One of the great dishes at Mistelle
Mistelle is a French-inspired wine bar and restaurant located in Sydney’s Double Bay and without a doubt one of its highlights would have to be the unique and extensive wine list and that’s all courtesy of its owner and sommelier Alicia Wadsworth. Wadsworth is a member of the Commanderie du Bordeaux, a graduate of the Gastronomicom Wine School in Languedox, South of France as well as holding her Wine Spirit Education Trust (WSET) levels 2 and 3 and a Diploma from the Sydney Wine Academy so she knows how to identify a seriously good drop. Here, she shares her top tips on choosing wine like an expert.
What inspired your interest in wine?
I grew up in the hospitality industry with a father who loved great wine, particularly red. We would always chat about it and he would teach me to appreciate it. As I got older and into the industry myself, I started trying different wines and found myself challenging my friends to try with me, a lot very reluctantly. The love just kept growing until I decided that rather than try learn myself I would start doing my WSET levels and once I started I loved it so much I continued.
What’s your favourite type of wine?
I love so many different wines for different reasons, I am always trying new producers and different regions making new favourites. At the moment I am loving a good crisp Gruner Veltliner from Austria or a lovely Vouvray from the Loire, Marc Bredif is an easy go-to.
I love my reds too. Red Burgundy and Bordeaux have a special place. I recently tried Chateau de Tertre from Margaux in Bordeaux and was impressed with a lot of their wines. I also love good old classic Aussie reds. Big, bold and punchy such as Torbreck.
Sitting in the sun on my day off a lovely glass of cold rosé is always a winner. Lately I have been drinking Château Vannières from Bandol.
What should people consider when choosing wine?
Be adventurous! If you like a certain grape variety, try it from a different region.
Also what is the occasion? If you are going to sit in the sun and eat oysters and prawns you probably don’t want a big juicy McLaren Vale Shiraz, so you need to pick a style and grape that suits your purpose.
Even if you are not totally into food pairing, you still want something that will heighten the occasion.
If someone wants to bring a bottle of wine to a friend’s house what are some of your tips for choosing one that will please without breaking the budget?
My friends struggle with this all the time as they are worried I won’t like what they bring…. When in doubt bring Champagne. And it is so much more affordable and accessible these days! Otherwise call the host and ask what would suit what they are cooking.
If you were going to buy a wine for a special occasion what type would you choose?
A good red Bordeaux or Burgundy if it’s a dinner, to celebrate I love vintage Champagne like Krug.
What are some of your tips for choosing wine on a restaurant menu?
Ask for the sommelier or someone who knows a little about the list. Know your price range and what style you like. That way it is easy for someone to point you in the right direction. Or if they serve it by the glass ask for a little taste.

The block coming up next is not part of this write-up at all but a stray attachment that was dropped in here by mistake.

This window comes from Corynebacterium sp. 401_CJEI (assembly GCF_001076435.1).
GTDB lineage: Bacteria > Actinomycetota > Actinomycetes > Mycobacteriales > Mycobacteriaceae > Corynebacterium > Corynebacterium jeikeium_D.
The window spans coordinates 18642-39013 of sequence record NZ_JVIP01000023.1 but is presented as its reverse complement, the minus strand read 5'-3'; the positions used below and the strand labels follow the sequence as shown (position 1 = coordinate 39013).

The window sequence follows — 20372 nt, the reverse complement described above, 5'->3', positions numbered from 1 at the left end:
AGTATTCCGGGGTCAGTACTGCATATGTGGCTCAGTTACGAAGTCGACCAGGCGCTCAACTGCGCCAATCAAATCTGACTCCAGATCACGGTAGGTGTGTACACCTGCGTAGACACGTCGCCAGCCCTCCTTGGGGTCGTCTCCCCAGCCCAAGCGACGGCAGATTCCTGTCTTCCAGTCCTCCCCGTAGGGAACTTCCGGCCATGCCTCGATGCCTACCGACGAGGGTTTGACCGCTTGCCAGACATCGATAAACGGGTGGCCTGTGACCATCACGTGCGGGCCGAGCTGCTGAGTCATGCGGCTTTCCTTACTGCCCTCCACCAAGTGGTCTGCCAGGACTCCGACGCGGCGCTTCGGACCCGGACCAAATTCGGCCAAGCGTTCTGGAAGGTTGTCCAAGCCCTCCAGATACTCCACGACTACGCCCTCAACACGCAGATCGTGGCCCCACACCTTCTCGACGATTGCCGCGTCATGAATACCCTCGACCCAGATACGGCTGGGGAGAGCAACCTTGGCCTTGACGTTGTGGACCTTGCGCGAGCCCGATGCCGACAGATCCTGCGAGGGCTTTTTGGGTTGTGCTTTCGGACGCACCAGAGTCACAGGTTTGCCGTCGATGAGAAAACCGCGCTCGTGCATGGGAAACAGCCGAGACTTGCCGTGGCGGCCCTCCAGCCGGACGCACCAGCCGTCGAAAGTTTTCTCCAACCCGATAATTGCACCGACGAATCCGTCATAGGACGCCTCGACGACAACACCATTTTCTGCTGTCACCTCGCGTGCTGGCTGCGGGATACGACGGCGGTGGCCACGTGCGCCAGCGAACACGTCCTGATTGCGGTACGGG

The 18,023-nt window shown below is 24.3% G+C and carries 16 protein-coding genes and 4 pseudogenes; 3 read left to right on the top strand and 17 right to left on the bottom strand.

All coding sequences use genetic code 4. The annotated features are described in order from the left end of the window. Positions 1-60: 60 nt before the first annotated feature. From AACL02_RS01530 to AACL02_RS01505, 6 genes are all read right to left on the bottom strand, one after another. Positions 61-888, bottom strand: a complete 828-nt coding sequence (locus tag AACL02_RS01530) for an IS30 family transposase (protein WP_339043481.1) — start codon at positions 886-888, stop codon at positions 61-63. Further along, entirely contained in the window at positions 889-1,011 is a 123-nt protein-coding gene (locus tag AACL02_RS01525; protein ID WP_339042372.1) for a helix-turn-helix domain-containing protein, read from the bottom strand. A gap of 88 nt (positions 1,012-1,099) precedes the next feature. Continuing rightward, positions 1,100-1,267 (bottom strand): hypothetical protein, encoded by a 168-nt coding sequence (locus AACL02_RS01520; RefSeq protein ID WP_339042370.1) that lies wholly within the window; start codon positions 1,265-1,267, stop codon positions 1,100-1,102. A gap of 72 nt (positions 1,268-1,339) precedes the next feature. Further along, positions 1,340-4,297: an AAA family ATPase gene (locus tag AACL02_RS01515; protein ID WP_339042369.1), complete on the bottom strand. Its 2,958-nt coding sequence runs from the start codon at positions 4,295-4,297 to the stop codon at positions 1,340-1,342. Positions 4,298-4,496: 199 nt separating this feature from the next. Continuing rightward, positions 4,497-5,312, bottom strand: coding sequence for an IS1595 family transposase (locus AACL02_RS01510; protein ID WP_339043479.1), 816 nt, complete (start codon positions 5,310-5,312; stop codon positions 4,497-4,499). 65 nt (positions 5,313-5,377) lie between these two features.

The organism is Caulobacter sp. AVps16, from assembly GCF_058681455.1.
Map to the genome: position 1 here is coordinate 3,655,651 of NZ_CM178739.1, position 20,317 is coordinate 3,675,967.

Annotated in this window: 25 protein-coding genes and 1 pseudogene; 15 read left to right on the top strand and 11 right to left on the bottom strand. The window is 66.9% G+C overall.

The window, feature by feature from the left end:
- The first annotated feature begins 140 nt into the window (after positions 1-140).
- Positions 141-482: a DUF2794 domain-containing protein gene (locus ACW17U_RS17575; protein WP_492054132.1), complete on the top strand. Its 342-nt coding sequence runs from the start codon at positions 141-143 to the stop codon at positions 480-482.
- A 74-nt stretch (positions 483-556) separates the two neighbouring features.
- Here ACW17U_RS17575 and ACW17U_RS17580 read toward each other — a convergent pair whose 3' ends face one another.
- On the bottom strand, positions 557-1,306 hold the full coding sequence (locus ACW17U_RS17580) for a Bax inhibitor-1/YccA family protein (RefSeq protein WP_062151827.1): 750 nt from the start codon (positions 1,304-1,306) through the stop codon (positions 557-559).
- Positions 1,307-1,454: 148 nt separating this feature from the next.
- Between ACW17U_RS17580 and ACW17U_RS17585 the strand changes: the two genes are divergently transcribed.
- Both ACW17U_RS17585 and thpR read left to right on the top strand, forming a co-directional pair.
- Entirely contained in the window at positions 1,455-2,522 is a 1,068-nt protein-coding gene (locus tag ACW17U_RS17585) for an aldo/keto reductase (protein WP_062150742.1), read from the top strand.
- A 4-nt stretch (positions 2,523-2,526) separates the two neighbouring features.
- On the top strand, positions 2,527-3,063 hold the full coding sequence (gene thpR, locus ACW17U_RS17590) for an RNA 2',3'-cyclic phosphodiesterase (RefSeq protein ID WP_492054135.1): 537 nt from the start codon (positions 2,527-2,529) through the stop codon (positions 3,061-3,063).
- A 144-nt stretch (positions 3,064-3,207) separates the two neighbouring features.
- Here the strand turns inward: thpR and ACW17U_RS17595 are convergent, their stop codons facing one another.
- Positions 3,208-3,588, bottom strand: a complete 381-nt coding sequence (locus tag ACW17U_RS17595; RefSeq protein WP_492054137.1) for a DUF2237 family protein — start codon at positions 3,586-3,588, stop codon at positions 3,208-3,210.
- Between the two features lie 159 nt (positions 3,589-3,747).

Which regions are producing great wines at the moment?
That’s tough. I am a big fan of Margaret River wines, beautiful consistency in vintages. I love the Bordeaux style. I am loving cool climate Shiraz and Cabernet from the Yarra valley, Yarra Yering and Warramate have been doing some great examples. Exciting new wines from the Adelaide Hills region are playing around with Italian varieties which is always entertaining like Nebbiolo and Vermentino. South Africa is doing some fabulous stuff, particularly the Swartland region. Eben Sadie and Mullineux to name but a few. They are producing some fabulous white and red Rhone style wines.
Mistelle’s owner and sommelier, Alicia Wadsworth
What’s a little known type of wine you wish more people would try?
Mistelle which is a grape juice or slightly fermented wine, which has been fortified by various types of spirit, depending on the region in which it’s made. It can be a lovely and refreshing style, served chilled or on ice as an aperitif, or a heavier, more complex expression, accompanied with a selection of cheeses and desserts.
What are some trends you’re seeing when it comes to wine?
Provenance Rose is trumping everything. Pinot Gris and Grigio also extremely popular. Riesling seems to be getting more and more accepted. All the pushing for all those years is starting to pay off.
What is the best way to store wine?
In a Vintec cabinet or similar brand.
What’s the key to selecting good wine glasses?
Zalto glasses are amazing! I pretty much drink most things from these at the moment. You really only need a really good quality red and white standard glass.
What type of wine should every person always have on hand at home?
Champagne, Chablis and a good cool climate Shiraz.
What are some common mistakes people make when it comes to wine?
Serve it too warm or too cold, put ice in it.
If you were to compile the ideal selection of foods to graze on whilst enjoying a glass of wine what would it entail?
I am loving gorgonzola with a lovely glass of Chenin Blanc or steak tartare and Blanc de Blanc Champagne.
What are some of your tips when it comes to serving wine at home during a gathering?
I like to have a bit of a theme to my food and wine. Whether it be Italian food matched with Italian varietals, Old world vs New World like Australia vs France. I also like to open things that people may not have had before to try and test [guests’] boundaries. It gets the conversation going.
Complete this sentence. A good wine is…. to be drunk and enjoyed with your nearest and dearest.